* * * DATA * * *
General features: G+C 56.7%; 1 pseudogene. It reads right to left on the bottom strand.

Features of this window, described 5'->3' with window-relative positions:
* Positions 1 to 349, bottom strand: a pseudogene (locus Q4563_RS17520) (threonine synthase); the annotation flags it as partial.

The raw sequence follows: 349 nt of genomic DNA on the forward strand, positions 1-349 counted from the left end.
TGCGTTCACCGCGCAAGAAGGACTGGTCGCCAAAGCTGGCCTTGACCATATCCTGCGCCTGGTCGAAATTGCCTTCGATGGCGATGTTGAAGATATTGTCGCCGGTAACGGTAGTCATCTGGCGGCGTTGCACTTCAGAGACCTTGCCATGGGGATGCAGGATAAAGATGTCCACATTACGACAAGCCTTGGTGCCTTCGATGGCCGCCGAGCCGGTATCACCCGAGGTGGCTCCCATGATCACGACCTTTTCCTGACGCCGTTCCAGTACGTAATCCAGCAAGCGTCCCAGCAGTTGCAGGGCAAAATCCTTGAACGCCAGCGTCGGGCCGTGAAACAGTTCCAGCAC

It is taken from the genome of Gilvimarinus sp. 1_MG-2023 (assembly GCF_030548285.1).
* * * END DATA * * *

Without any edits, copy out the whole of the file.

General features: G+C 56.7%; 1 pseudogene. It reads right to left on the bottom strand.

Features of this window, described 5'->3' with window-relative positions:
* Positions 1 to 349, bottom strand: a pseudogene (locus Q4563_RS17520) (threonine synthase); the annotation flags it as partial.

The raw sequence follows: 349 nt of genomic DNA on the forward strand, positions 1-349 counted from the left end.
TGCGTTCACCGCGCAAGAAGGACTGGTCGCCAAAGCTGGCCTTGACCATATCCTGCGCCTGGTCGAAATTGCCTTCGATGGCGATGTTGAAGATATTGTCGCCGGTAACGGTAGTCATCTGGCGGCGTTGCACTTCAGAGACCTTGCCATGGGGATGCAGGATAAAGATGTCCACATTACGACAAGCCTTGGTGCCTTCGATGGCCGCCGAGCCGGTATCACCCGAGGTGGCTCCCATGATCACGACCTTTTCCTGACGCCGTTCCAGTACGTAATCCAGCAAGCGTCCCAGCAGTTGCAGGGCAAAATCCTTGAACGCCAGCGTCGGGCCGTGAAACAGTTCCAGCAC

It is taken from the genome of Gilvimarinus sp. 1_MG-2023 (assembly GCF_030548285.1).